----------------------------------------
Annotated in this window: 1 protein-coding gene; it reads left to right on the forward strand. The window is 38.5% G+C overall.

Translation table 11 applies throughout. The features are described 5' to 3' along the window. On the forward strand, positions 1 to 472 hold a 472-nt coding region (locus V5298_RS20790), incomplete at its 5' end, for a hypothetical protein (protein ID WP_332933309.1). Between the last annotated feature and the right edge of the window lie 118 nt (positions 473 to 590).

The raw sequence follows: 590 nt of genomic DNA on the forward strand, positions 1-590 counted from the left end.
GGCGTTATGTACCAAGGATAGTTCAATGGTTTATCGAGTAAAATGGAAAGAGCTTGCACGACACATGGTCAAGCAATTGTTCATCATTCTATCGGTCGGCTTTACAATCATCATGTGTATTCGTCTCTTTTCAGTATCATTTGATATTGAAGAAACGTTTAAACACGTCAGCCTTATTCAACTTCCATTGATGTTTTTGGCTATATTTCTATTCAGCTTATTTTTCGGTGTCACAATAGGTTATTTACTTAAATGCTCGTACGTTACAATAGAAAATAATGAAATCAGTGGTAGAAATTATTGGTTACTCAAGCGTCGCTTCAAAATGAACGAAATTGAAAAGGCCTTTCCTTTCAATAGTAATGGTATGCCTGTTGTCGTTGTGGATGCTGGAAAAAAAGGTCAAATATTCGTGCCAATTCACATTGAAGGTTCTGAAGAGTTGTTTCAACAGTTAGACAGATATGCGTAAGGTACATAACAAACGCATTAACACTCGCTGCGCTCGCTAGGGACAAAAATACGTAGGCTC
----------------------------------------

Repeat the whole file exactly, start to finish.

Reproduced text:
Annotated in this window: 1 protein-coding gene; it reads left to right on the forward strand. The window is 38.5% G+C overall.

Translation table 11 applies throughout. The features are described 5' to 3' along the window. On the forward strand, positions 1 to 472 hold a 472-nt coding region (locus V5298_RS20790), incomplete at its 5' end, for a hypothetical protein (protein ID WP_332933309.1). Between the last annotated feature and the right edge of the window lie 118 nt (positions 473 to 590).

The raw sequence follows: 590 nt of genomic DNA on the forward strand, positions 1-590 counted from the left end.
GGCGTTATGTACCAAGGATAGTTCAATGGTTTATCGAGTAAAATGGAAAGAGCTTGCACGACACATGGTCAAGCAATTGTTCATCATTCTATCGGTCGGCTTTACAATCATCATGTGTATTCGTCTCTTTTCAGTATCATTTGATATTGAAGAAACGTTTAAACACGTCAGCCTTATTCAACTTCCATTGATGTTTTTGGCTATATTTCTATTCAGCTTATTTTTCGGTGTCACAATAGGTTATTTACTTAAATGCTCGTACGTTACAATAGAAAATAATGAAATCAGTGGTAGAAATTATTGGTTACTCAAGCGTCGCTTCAAAATGAACGAAATTGAAAAGGCCTTTCCTTTCAATAGTAATGGTATGCCTGTTGTCGTTGTGGATGCTGGAAAAAAAGGTCAAATATTCGTGCCAATTCACATTGAAGGTTCTGAAGAGTTGTTTCAACAGTTAGACAGATATGCGTAAGGTACATAACAAACGCATTAACACTCGCTGCGCTCGCTAGGGACAAAAATACGTAGGCTC